Saturday, October 9, 2010
This is our third fall without Emily. Someone told me recently that the feeling of loss never goes away completely but that the grief itself loses its strong grip on you. That's a pretty good way of putting it. A professor I work with who lost a child in an auto accident said, "It screams against the order of the universe to lose a child. You never completely 'get over it,' but you do learn to live differently." She recently spoke of how we so often fear the wrong things. Death has no victory over us; we need not fear it. Like the Apostle Paul said, "To live is Christ, to die is gain." The "gain" will be to live forever in the presence of our Savior and of our loved ones who've gone before us. The living, though, is sweet because we're walking with others and experiencing the journey together -- with both its joys and sorrows.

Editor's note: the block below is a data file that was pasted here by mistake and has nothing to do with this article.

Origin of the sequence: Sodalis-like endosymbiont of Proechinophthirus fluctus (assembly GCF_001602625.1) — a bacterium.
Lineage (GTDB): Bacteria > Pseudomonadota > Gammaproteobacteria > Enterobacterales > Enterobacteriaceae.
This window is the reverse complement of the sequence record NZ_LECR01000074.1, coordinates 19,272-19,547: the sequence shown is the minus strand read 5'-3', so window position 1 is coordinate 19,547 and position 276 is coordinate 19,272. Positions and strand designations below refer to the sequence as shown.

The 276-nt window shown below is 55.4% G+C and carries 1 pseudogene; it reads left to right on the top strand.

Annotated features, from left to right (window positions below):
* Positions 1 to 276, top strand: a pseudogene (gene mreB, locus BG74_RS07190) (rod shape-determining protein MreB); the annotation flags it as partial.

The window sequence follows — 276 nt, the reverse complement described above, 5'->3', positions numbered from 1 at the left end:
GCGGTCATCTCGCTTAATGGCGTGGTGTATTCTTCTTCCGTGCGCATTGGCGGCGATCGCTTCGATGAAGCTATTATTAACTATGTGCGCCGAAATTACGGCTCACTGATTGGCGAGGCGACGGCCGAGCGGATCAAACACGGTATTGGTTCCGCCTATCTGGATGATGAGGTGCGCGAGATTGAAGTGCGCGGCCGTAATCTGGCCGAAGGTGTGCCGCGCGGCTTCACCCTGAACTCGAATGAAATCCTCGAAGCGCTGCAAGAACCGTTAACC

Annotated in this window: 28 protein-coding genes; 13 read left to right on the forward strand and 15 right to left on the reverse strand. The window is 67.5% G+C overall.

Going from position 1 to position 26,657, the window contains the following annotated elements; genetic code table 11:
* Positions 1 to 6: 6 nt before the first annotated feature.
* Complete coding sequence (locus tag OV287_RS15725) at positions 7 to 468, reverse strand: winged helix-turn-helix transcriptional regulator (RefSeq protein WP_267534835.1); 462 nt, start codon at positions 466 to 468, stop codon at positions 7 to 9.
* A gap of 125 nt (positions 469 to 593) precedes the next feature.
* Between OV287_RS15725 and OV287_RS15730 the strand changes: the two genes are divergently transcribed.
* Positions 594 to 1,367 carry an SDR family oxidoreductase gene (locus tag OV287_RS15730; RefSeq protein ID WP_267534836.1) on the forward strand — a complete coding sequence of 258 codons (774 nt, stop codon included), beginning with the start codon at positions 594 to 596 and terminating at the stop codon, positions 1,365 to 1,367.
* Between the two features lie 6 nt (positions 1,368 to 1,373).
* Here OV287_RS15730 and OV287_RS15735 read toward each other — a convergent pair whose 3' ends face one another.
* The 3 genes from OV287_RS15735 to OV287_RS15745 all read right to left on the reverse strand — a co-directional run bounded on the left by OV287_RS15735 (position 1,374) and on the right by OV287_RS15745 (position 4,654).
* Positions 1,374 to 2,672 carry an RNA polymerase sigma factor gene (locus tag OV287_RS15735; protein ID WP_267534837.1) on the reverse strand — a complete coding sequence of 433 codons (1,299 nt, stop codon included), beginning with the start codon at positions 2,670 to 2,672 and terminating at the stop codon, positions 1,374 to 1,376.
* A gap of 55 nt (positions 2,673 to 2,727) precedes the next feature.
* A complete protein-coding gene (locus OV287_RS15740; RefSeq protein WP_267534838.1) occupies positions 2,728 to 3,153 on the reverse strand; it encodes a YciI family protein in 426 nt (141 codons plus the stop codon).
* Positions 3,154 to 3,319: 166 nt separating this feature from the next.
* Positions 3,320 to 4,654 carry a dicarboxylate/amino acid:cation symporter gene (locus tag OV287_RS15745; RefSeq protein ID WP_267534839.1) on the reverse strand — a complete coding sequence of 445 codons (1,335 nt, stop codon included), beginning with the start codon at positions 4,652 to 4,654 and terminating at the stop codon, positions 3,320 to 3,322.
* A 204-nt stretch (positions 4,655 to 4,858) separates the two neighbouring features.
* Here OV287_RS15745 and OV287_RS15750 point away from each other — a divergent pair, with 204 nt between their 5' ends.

We continue to learn from people like this professor. There's a special "knowing" -- an awareness, an empathy -- that parents mourning the loss of their children share with one another. We still don't always know what to say to each other. But we know. We just know.
I'm thankful for that.